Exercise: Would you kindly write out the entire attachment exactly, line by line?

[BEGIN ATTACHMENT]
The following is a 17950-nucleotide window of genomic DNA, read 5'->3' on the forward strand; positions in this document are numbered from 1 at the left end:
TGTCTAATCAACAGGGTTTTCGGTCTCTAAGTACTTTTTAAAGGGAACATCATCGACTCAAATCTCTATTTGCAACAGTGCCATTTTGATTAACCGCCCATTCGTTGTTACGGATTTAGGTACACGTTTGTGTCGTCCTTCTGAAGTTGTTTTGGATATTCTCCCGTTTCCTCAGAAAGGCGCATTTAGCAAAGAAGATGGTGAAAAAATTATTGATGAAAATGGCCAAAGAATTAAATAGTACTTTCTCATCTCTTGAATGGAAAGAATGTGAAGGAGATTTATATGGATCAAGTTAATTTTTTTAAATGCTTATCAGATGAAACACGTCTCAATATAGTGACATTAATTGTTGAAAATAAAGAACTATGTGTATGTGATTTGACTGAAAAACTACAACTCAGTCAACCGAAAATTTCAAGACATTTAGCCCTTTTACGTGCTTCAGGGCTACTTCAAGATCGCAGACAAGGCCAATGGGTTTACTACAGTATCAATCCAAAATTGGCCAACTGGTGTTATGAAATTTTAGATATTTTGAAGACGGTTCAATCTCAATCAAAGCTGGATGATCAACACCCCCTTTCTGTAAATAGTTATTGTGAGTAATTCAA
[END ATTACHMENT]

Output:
The following is a 17950-nucleotide window of genomic DNA, read 5'->3' on the forward strand; positions in this document are numbered from 1 at the left end:
TGTCTAATCAACAGGGTTTTCGGTCTCTAAGTACTTTTTAAAGGGAACATCATCGACTCAAATCTCTATTTGCAACAGTGCCATTTTGATTAACCGCCCATTCGTTGTTACGGATTTAGGTACACGTTTGTGTCGTCCTTCTGAAGTTGTTTTGGATATTCTCCCGTTTCCTCAGAAAGGCGCATTTAGCAAAGAAGATGGTGAAAAAATTATTGATGAAAATGGCCAAAGAATTAAATAGTACTTTCTCATCTCTTGAATGGAAAGAATGTGAAGGAGATTTATATGGATCAAGTTAATTTTTTTAAATGCTTATCAGATGAAACACGTCTCAATATAGTGACATTAATTGTTGAAAATAAAGAACTATGTGTATGTGATTTGACTGAAAAACTACAACTCAGTCAACCGAAAATTTCAAGACATTTAGCCCTTTTACGTGCTTCAGGGCTACTTCAAGATCGCAGACAAGGCCAATGGGTTTACTACAGTATCAATCCAAAATTGGCCAACTGGTGTTATGAAATTTTAGATATTTTGAAGACGGTTCAATCTCAATCAAAGCTGGATGATCAACACCCCCTTTCTGTAAATAGTTATTGTGAGTAATTCAA